Keeping Society Together in Time of Plague

Keeping Society Together in Time of Plague

This is a past event

We hope that you will join us for this virtual talk, exploring government responses to Covid-19 in comparison with the Black Death over 650 years ago.

For nearly 350 years after the arrival of plague in Europe in the Black Death of the 1350s, European societies (especially town and cities) faced recurring bouts of this lethal epidemic disease.  They developed many of the tools which we still use today: quarantine, isolation, control on social gatherings.  Most importantly, governments knew it was essential to be seen to be doing something and to control their populations to avoid panic.  While they never truly understood the causes and epidemiology of the disease, they still used the best scientific advice of the day on how to react to prevent the plague’s arrival, to contain its spread, and to end an outbreak.  While today, we have considerably better medical responses, most of the social and legal responses to epidemics are firmly rooted in ideas and regulations coming from the mid-1400s. This talk will explore the underlying assumptions and goals of governments and their populations faced with a lethal epidemic in the early modern period and what we might learn from their historical experiences as we, today, confront a dangerous epidemic disease.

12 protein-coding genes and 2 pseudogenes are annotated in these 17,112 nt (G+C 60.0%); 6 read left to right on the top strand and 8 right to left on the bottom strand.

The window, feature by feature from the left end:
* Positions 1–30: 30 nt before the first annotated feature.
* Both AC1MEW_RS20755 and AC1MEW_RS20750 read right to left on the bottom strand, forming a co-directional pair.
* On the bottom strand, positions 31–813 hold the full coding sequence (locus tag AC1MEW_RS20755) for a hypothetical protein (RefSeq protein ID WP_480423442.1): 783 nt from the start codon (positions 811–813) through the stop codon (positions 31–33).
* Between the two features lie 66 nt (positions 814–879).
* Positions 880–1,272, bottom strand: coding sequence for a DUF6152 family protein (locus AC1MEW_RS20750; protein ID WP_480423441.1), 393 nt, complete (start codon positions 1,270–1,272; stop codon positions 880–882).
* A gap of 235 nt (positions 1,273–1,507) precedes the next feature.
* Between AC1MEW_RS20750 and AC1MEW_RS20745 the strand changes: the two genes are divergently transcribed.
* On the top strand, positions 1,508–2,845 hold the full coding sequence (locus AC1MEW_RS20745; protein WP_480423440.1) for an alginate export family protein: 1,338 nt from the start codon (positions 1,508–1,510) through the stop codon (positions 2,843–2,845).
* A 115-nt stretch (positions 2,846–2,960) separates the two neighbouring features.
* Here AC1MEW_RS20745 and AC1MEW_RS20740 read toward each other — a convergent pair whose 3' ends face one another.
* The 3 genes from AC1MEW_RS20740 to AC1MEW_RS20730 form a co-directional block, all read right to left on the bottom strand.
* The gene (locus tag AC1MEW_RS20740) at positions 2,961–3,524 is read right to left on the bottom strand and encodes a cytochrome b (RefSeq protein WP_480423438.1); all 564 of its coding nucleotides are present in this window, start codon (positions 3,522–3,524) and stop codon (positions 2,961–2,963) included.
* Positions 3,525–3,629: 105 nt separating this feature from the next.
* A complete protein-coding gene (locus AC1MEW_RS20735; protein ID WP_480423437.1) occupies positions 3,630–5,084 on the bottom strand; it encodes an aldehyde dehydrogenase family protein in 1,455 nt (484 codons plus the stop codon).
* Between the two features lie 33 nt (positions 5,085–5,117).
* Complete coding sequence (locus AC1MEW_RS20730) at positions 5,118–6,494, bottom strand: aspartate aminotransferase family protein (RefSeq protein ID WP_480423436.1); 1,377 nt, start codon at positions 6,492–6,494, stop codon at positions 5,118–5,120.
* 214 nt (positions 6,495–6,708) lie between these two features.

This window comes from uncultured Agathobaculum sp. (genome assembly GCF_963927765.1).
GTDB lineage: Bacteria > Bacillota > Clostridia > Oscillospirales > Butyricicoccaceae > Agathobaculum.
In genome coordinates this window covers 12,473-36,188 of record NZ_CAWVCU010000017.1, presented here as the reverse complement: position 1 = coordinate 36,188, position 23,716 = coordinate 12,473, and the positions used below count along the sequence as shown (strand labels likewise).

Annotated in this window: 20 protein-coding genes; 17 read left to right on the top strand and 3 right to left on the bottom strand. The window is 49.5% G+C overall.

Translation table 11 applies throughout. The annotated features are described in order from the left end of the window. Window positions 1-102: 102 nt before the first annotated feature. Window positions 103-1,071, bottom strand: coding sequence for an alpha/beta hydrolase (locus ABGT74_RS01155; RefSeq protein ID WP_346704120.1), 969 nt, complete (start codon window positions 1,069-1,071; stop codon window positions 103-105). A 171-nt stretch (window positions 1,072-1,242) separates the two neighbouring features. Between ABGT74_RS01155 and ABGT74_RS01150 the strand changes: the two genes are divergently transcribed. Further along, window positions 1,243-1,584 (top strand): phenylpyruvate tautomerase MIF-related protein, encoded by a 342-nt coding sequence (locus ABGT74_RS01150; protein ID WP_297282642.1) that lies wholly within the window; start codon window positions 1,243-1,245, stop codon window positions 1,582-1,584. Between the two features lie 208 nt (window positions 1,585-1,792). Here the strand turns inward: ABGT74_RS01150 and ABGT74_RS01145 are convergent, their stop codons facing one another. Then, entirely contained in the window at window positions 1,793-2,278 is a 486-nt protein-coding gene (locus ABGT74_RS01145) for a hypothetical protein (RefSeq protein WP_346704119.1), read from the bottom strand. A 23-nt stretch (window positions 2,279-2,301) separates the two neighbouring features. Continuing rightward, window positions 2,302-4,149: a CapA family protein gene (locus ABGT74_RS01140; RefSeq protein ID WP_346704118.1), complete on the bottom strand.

This fascinating talk will be hosted by Professor Bill Naphy, Chair in History.

We will issue an email in advance of the talk with a link to join the session.

Online registrations have now closed. To join the session at 4pm please click this link.

Hosted by
Alumni Relations

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